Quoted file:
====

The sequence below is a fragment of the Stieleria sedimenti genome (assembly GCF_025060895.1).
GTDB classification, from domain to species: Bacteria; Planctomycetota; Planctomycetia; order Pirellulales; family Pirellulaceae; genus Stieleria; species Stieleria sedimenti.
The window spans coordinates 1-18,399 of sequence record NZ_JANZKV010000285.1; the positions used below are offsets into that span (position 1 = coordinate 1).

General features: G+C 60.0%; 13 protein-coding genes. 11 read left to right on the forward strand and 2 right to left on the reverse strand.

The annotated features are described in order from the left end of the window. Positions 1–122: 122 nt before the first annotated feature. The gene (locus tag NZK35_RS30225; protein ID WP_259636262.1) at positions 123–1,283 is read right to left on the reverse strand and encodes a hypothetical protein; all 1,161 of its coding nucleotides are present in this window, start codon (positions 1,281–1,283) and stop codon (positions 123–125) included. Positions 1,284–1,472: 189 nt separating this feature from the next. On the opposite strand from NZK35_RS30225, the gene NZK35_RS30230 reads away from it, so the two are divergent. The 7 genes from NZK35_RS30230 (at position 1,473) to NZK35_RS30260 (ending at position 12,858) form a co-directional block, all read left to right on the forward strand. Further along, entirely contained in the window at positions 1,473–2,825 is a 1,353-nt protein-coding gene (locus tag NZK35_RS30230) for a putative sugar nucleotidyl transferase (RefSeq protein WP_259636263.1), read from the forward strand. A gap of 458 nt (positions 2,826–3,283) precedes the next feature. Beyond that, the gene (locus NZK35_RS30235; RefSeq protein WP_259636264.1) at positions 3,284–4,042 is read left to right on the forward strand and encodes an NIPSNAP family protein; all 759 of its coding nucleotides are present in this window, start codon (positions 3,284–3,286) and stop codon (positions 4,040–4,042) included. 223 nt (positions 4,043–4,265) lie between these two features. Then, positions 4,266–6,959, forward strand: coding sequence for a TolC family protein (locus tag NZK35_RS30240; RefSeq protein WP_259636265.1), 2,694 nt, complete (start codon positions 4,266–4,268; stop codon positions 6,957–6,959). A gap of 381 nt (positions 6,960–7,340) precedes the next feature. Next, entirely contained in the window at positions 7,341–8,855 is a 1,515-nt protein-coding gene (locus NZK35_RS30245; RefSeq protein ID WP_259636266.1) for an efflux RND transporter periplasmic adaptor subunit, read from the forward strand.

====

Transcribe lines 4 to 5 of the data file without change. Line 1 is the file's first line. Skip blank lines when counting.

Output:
General features: G+C 60.0%; 13 protein-coding genes. 11 read left to right on the forward strand and 2 right to left on the reverse strand.

The annotated features are described in order from the left end of the window. Positions 1–122: 122 nt before the first annotated feature. The gene (locus tag NZK35_RS30225; protein ID WP_259636262.1) at positions 123–1,283 is read right to left on the reverse strand and encodes a hypothetical protein; all 1,161 of its coding nucleotides are present in this window, start codon (positions 1,281–1,283) and stop codon (positions 123–125) included. Positions 1,284–1,472: 189 nt separating this feature from the next. On the opposite strand from NZK35_RS30225, the gene NZK35_RS30230 reads away from it, so the two are divergent. The 7 genes from NZK35_RS30230 (at position 1,473) to NZK35_RS30260 (ending at position 12,858) form a co-directional block, all read left to right on the forward strand. Further along, entirely contained in the window at positions 1,473–2,825 is a 1,353-nt protein-coding gene (locus tag NZK35_RS30230) for a putative sugar nucleotidyl transferase (RefSeq protein WP_259636263.1), read from the forward strand. A gap of 458 nt (positions 2,826–3,283) precedes the next feature. Beyond that, the gene (locus NZK35_RS30235; RefSeq protein WP_259636264.1) at positions 3,284–4,042 is read left to right on the forward strand and encodes an NIPSNAP family protein; all 759 of its coding nucleotides are present in this window, start codon (positions 3,284–3,286) and stop codon (positions 4,040–4,042) included. 223 nt (positions 4,043–4,265) lie between these two features. Then, positions 4,266–6,959, forward strand: coding sequence for a TolC family protein (locus tag NZK35_RS30240; RefSeq protein WP_259636265.1), 2,694 nt, complete (start codon positions 4,266–4,268; stop codon positions 6,957–6,959). A gap of 381 nt (positions 6,960–7,340) precedes the next feature. Next, entirely contained in the window at positions 7,341–8,855 is a 1,515-nt protein-coding gene (locus NZK35_RS30245; RefSeq protein ID WP_259636266.1) for an efflux RND transporter periplasmic adaptor subunit, read from the forward strand.